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The NCAA’s top prospects, McDonald’s All-Americans, agree that college athletes should be paid

Cameron Smith
Prep Rally

The legacy of Ed O’Bannon and his pending lawsuit against the NCAA is alive and well with the next generation of college hoops stars … even if they aren’t entirely sure who Ed O’Bannon is.

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Noah Vonleh, a top prospect who believes NCAA stars should be paid — Rivals.com

Noah Vonleh, a top prospect who believes NCAA stars should be paid — Rivals.com

In a series of interviews with athletes at the McDonald’s All-American Game in Chicago, ChicagoSide writer Daniel Lidbit asked each future college athlete whether they thought they deserved to be paid for competing at the Division I level. You probably won’t be surprised to learn that more than half of them believe they deserve to be compensated in some form or fashion for competing in collegiate athletics.

Specifically, Arkansas commit Bobby Portis Jr., future Washington Husky Nigel Williams-Goss, Arizona signee Rondae Hollis-Jefferson, Indiana Hoosiers commit Noah Vonleh, Kansas signee Wayne Selden Jr. and Duke signee Matt Jones all agreed that athletes deserve to be compensated in some form, whether those funds come from schools for their participation or from sponsors, who could use the student basketball players as celebrity endorsers.

Naturally, that’s where O’Bannon comes in. As has been extensively chronicled here at Yahoo! and elsewhere, a lawsuit filed by O’Bannon seeking restitution for the use of his image after his graduation from UCLA may pose a greater threat to the NCAA’s functional existence than anything else. While O’Bannon’s case focuses on the rights that players maintain after they graduate, the case was enjoined with a second case against the NCAA filed by former Arizona quarterback Sam Keller That case, Keller v. NCAA, seeks compensation for the use of athletes’ likeness and image even during their collegiate years, essentially expanding the scope of the O’Bannon suit, whether the former Bruins star wants to or not.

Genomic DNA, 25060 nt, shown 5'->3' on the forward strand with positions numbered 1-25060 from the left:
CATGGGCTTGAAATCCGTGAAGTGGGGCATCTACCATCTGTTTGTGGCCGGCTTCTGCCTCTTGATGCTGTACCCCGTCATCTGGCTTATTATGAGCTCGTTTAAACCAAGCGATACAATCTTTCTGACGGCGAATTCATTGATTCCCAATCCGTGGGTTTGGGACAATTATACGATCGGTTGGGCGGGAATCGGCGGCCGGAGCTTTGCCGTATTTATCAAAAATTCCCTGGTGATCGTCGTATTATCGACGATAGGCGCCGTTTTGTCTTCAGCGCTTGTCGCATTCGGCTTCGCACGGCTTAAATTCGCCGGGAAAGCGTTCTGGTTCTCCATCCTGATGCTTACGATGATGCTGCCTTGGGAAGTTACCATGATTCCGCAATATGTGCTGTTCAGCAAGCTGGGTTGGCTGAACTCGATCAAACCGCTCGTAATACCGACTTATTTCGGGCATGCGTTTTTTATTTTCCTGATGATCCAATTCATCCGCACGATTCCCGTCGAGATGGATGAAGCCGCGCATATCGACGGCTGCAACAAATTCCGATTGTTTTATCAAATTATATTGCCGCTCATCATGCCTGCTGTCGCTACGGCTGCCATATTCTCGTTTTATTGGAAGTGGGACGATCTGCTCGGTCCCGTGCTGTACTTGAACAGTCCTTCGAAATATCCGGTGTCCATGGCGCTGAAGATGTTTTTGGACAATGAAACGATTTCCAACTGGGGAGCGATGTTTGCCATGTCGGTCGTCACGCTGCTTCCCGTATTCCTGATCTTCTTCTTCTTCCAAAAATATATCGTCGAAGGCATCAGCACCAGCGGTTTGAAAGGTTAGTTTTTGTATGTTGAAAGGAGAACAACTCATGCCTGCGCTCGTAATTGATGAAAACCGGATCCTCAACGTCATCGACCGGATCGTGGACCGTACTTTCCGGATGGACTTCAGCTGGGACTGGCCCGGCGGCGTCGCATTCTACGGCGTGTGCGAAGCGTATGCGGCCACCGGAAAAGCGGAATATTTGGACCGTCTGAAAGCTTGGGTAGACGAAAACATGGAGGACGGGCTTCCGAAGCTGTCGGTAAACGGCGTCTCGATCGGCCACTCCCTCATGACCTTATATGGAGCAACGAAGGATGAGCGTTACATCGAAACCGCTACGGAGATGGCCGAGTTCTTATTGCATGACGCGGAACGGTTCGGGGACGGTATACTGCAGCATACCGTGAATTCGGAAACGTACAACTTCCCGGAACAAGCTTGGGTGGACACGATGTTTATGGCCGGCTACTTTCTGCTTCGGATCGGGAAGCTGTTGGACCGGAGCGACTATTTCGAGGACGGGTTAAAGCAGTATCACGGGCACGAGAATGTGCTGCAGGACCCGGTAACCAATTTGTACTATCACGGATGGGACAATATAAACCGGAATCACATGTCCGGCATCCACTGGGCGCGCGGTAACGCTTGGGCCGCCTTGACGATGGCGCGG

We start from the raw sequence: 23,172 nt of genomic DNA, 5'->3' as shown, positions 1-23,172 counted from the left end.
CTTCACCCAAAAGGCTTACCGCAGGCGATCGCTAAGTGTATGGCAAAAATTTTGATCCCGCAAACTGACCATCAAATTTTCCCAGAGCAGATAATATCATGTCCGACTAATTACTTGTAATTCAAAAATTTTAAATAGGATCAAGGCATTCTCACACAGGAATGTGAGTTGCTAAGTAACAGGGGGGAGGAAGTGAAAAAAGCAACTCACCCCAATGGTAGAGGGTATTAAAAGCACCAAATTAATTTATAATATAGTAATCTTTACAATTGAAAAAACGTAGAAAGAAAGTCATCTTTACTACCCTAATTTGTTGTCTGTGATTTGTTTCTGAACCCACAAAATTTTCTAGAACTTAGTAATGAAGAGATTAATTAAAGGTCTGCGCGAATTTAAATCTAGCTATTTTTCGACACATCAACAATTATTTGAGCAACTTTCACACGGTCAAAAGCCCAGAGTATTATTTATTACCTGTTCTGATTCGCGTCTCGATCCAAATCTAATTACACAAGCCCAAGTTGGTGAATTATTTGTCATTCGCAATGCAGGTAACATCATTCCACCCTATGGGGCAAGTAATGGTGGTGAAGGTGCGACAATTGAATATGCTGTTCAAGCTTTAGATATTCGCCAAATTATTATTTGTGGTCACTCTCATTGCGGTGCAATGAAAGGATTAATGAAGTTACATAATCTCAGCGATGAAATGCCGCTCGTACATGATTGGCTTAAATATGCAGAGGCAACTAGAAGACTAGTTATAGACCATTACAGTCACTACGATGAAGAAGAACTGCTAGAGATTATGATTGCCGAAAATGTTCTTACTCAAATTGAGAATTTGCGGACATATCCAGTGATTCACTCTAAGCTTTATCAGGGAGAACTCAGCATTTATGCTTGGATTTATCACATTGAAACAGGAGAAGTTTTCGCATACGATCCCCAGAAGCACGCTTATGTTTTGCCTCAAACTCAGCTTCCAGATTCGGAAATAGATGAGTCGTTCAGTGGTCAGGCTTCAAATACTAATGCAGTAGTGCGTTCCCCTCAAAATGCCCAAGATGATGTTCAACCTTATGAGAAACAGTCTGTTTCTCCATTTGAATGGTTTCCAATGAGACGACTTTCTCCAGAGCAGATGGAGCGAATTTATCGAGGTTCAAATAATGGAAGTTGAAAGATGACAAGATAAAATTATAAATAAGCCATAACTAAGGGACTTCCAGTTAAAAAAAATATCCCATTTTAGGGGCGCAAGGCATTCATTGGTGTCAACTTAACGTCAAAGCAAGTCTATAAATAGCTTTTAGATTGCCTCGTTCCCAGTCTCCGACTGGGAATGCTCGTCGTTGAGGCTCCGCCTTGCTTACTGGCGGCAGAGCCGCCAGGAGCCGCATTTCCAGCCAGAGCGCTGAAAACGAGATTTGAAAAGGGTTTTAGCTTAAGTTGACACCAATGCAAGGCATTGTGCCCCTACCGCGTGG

What does all this mean? Well, it means that there is a legitimate chance that the NCAA may have to give up the ghost and begin compensating athletes in the future, or relax the existing amateurism standards.

Clearly, most of the next crop of top Division I recruits are fine with a final outcome of getting paid, no matter how they eventually get to that point.

“If they came to me and said you can get paid, I’d be happy,” Jones told Chicago Side. “Who would deny something like that? The fact that they haven’t done it I really don’t know what to say about it. If they changed it, I’d be all for it. I’d probably be the first one to ask Coach K where the money is at.”

Added Vonleh: “I think it is crazy. I think they should pay the players because they are going out there, working hard for the school, risking their body. And if they get hurt, it is over for them.

“If a few more players get hurt, like Nerlens [Noel at Kentucky] or Kevin Ware, if a few more players get hurt, I think they are going to bring up something and the players will end up getting paid.”

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